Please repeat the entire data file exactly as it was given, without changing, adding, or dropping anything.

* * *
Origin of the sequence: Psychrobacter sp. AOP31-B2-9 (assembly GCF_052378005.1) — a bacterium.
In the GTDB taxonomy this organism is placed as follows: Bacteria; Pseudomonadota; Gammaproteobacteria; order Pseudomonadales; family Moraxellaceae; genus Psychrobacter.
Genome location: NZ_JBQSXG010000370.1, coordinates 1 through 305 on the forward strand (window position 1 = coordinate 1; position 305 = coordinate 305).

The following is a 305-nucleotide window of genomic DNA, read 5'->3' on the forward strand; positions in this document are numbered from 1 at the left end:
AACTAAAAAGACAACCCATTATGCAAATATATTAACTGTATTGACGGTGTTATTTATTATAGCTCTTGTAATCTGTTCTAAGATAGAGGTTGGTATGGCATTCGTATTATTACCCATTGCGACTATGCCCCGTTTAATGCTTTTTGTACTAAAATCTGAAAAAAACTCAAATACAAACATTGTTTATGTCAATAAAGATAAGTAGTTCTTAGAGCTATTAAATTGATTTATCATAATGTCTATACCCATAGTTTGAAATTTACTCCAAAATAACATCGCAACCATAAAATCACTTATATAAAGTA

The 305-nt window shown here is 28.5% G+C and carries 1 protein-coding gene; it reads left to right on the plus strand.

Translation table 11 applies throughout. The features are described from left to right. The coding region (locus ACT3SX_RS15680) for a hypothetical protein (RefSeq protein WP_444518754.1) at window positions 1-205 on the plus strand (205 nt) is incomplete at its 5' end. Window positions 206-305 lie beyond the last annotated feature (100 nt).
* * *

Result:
Origin of the sequence: Psychrobacter sp. AOP31-B2-9 (assembly GCF_052378005.1) — a bacterium.
In the GTDB taxonomy this organism is placed as follows: Bacteria; Pseudomonadota; Gammaproteobacteria; order Pseudomonadales; family Moraxellaceae; genus Psychrobacter.
Genome location: NZ_JBQSXG010000370.1, coordinates 1 through 305 on the forward strand (window position 1 = coordinate 1; position 305 = coordinate 305).

The following is a 305-nucleotide window of genomic DNA, read 5'->3' on the forward strand; positions in this document are numbered from 1 at the left end:
AACTAAAAAGACAACCCATTATGCAAATATATTAACTGTATTGACGGTGTTATTTATTATAGCTCTTGTAATCTGTTCTAAGATAGAGGTTGGTATGGCATTCGTATTATTACCCATTGCGACTATGCCCCGTTTAATGCTTTTTGTACTAAAATCTGAAAAAAACTCAAATACAAACATTGTTTATGTCAATAAAGATAAGTAGTTCTTAGAGCTATTAAATTGATTTATCATAATGTCTATACCCATAGTTTGAAATTTACTCCAAAATAACATCGCAACCATAAAATCACTTATATAAAGTA

The 305-nt window shown here is 28.5% G+C and carries 1 protein-coding gene; it reads left to right on the plus strand.

Translation table 11 applies throughout. The features are described from left to right. The coding region (locus ACT3SX_RS15680) for a hypothetical protein (RefSeq protein WP_444518754.1) at window positions 1-205 on the plus strand (205 nt) is incomplete at its 5' end. Window positions 206-305 lie beyond the last annotated feature (100 nt).